The spiritualities of today’s Areopagus are not so very different. The last couple of years have seen a great deal of attention devoted to militant and depressingly vulgar atheisms promoted by the likes of Richard Dawkins and Christopher Hitchens. A somewhat different position is advanced by André Comte-Sponville, who teaches philosophy at the Sorbonne and has adopted the role of “theologian” for contemporary atheistic humanism. His book, published by Viking, carries the unfortunate Hallmark-like title: The Little Book of Atheist Spirituality .
Unlike recent books by angry atheist polemicists, this one is marked by a humane spirit. True, he occasionally drops into clichés connecting faith with childish immaturity, and unbelief with a courageous, adult willingness to confront reality. In the main, however, he is more interested in setting forth a positive account of a life of unbelief than in sniping at the lives of believers.
He says that life should be governed by love and truth. Love, he says, gives expression to the motives sustaining Western humanism. The lives of others matter, and we should commit ourselves to the dignity of the human person. Truth, however, pushes in another direction. Drawing on ancient philosophy, Comte-Sponville wants us to cultivate a deep sense of the impersonal vastness of the universe. Germs mutate in their endless evolutionary struggle to survive, and child, spouse, and friend will die. The sun will eventually burn out, a fact utterly indifferent to the destiny of the human race.
Our goal, he says, should be to affirm both the intimately human and the impersonally cosmic. We should value those we loveand accept the complete irrelevance of the personal in the larger scheme of things. His proposal is not without interest. If one subscribes to his view of the universe, and many do, it might be a good thing if cosmic coldness could be joined to human warmth.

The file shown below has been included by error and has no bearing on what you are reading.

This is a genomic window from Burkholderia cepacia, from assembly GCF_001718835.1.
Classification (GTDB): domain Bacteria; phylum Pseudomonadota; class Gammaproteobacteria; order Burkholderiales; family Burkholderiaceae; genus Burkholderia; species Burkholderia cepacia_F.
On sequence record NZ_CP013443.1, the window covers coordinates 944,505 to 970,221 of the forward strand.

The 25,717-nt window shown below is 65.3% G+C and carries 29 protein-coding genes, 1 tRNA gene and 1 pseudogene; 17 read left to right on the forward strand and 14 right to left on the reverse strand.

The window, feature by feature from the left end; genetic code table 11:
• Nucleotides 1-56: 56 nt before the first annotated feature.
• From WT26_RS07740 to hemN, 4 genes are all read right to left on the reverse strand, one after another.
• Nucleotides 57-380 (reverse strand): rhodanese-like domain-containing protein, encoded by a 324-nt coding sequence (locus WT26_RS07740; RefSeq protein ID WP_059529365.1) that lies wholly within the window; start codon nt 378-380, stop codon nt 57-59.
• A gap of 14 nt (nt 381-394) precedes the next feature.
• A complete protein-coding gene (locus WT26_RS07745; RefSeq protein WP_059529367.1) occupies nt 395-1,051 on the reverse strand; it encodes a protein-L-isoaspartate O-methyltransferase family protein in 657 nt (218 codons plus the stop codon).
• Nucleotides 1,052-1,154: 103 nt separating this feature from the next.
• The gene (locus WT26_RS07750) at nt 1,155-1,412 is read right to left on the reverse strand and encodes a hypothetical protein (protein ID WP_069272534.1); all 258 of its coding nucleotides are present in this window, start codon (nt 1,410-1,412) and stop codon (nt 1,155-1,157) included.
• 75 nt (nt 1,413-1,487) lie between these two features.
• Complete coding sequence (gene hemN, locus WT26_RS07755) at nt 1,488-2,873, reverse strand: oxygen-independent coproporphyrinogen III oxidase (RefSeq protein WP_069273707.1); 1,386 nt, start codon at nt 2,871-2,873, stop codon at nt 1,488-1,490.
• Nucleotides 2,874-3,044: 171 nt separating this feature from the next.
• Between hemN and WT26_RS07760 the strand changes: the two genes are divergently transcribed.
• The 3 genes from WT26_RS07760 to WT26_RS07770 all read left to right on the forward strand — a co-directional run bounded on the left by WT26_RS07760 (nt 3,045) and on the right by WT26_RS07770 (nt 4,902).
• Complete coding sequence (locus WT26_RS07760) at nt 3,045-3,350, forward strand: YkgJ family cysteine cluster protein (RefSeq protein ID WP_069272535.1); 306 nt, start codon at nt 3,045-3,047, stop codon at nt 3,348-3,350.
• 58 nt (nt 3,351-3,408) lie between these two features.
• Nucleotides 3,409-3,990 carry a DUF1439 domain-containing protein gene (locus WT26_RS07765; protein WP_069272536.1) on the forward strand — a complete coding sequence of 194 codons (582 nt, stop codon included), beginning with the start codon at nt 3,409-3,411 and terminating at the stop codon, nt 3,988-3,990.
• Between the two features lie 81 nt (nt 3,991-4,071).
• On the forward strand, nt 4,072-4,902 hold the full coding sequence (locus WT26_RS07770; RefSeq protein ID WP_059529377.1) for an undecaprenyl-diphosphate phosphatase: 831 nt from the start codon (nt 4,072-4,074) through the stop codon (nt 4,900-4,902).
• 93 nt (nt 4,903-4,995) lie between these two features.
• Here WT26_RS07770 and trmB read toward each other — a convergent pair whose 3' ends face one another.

In the Christian intellectual tradition, the Church Fathers engaged that problem of the particular and the universal. How could the particular man, Jesus of Nazareth, have such universal significance? They worked out the question by way of the doctrines of Incarnation and Trinity. Centuries later, their way of thinking through these questions made possible the emergence of both the impersonal, universal project of modern science and the modern humanism that gives pride of place to the individual human person.
If we follow Comte-Sponville and reject the theological rationale for the unity of the universal and personal, can both survive? “All truth is universal,” he writes. Fair enough. But then the question follows immediately: “How can a truth belong to me personally?” His answer: “Things do not matter in and of themselves but only through the attention we bring to them and the love we bear them.” It’s a familiar and modern existentialist solution: Truth is truth, but then there is meaning, which is quite another matter. We serve truth but we make meaning. “We do not love an object because it is valuable; rather, our love confers value upon what we love.”